Cass, Heather Willson

Early life and education

Heather Willson Cass graduated from Mt. Holyoke College in 1969 as a Sarah Williston Scholar, Phi Beta Kappa. She went to the Yale School of Architecture, receiving an M.Arch in 1972, and was an Everett Victor Meeks Fellow, an NEA Arts Thesis Fellow, and a Henry Luce Foundation Scholar.

Career in Architecture

Principal, Cass & Associates Architects, PC, 1989- present

Partner, Cass & Pinnell Architects, 1978-88

Principal, Heather Willson Cass, AIA, 1976-78

Luce Scholar, Maki & Associates, Tokyo, Japan, 1974-75

Designer, Keyes, Lethbridge & Condon, Washington, DC, 1972-74

Model builder, Keyes, Lethbridge & Condon, Washington, DC, Summer 1970

General office work, Alfonso Alvarez, Architect, Summer 1968

Major Buildings and Projects

  • Gage House Fort Washington, MD 1993

    The Gage House is located at the intersection of the Potomac River and Swann Creek in suburban Prince George’s Conty, MD. The project is an investigation of two ideas: the use of clear geometry to unify an unruly site, and the reconciliation of a recently developed suburban neighborhood with a historically rural waterfront. The scheme creates layers of privacy which decrease as one moves from the street through the house and sundeck terraces, and finally to an existing dock on the water’s edge. The materials and forms of the main elements of the house (a rectangular masonry bar and a square wood-framed pavilion) are derived from the adjacent context of brick houses, domed barn structures and skeletal wood-framed docks. Living spaces are configured within each element to maximize natural sunlight, privacy, and views.

  • Brown House Addition Washington, DC 1992

    The Brown House commission was a project to add a music room addition to a house designed in 1968 by Richard Neutra. Located on a secluded street fronting Rock Creek Park in Washington, DC, the original house was designed for the Brown family in Neutra’s signature manner as a series of interlocking volumes. The strategy for the addition was to seamlessly continue the elegant language and materials of Neutra’s original design, and to introduce elements from other parts of the house to tie together old and new. An existing landscape wall, extending from the dining room into the front yard, provided a cue for siting the addition The new room is located on the front of the house adjacent to the existing primary living spaces overlooking the park. The interior is finished to match existing materials and provide a neutral backdrop for the clients’ outstanding collection of modern art.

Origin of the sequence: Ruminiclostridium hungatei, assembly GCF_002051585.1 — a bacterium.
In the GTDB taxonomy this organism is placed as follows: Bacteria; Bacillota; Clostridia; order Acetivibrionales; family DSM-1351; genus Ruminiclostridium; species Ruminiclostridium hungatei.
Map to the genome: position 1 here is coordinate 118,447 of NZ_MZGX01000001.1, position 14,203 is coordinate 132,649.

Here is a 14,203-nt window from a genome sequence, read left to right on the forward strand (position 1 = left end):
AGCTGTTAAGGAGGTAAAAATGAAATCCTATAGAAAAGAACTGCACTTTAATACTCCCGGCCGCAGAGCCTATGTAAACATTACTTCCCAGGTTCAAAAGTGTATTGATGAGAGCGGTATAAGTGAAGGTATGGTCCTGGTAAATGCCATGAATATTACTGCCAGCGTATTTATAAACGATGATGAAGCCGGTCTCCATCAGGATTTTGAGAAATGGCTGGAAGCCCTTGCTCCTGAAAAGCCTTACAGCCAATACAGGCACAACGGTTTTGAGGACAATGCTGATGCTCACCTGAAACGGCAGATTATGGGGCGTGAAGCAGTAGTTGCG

• Miller-Schiller House Washington, DC 1995

    The Miller-Schiller house was designed to meet the needs of a large and active family who wanted to combine the convenience of an in-town residential neighborhood close to the subway with the tranquility of a woodland setting. The site is located at the edge of the neighborhood, adjacent on one side and in the rear to a large, woooded estate which is now a museum. The house takes the shape of a deformed barbell, with parents and guests’ functions at one end and “noisy” childrens’ functions at the other. A two-story living room with second floor gallery connects the two ends of the house. The deformation results from an accommodation of the house’s location on a corner lot and the desire to focus views away from the street and towards the borrowed landscape of the estate’s woodlands. Clerestory windows on the south (street) side bathe the north facing living spaces in afternoon light.

  • Martin House, Wintergreen, VA 199

    The 3,000 sf vacation house is located in Wintergreen, VA, a planned mountaintop community in the Blue Ridge Mountains. The design of the house serves to tie together the steeply sloping elevations of the lot. Two small gatehouses and a bridge anchor the house to its site, mark its presence on the small cul-de-sac, and permit a grade level entry to the main living spaces on the top floor of the house. A large, propped-cantilever deck off the main level has dramatic views of the valley and distant mountains. Bedrooms are stacked below. The exterior of the house derives its form from the simple additive wood structures of farmsheds and bridges which mark the landscape of the valley below.

  • Lohman House Addition McLean, VA 1984

    Located on a wooded site in suburban Virginia, the Lohman House addition resulted from the client’s desire to open up views from the formal interior living areas of the house to the surrounding wooded site and to create less formal interior and exterior family living spaces as well. The existing structure, a sprawling 1950s developer house, was modified to accept a one-room addition which is the centerpiece of a sequence of interior rooms and exterior garden spaces. Ten-foot high triple hung windows, inspired by those used by Thomas Jefferson, open this family room pavilion to the adjacent terraces, garden and woodland views. A gazebo, on axis with the existing formal living room, creates a visual link to the new family/living room.

Press and Awards

  • Gage House – Residential Design Award, Washingtonian magazine
  • Brown House addition – DC/AIA Merit Award, Residential Design Award, Washingtonian magazine
  • Martin House – DC/AIA Merit Award, Southern Living Home Award
  • Lohman House Addition – DC/AIA Design Award
  • Lohman House published in “House Beautiful, Adding On” Metropolitan Home and Emerging Voices: A New Generation of Architects in America

 

Writings

Unspecified

Institutional Affiliations

Unspecified

Leave a Comment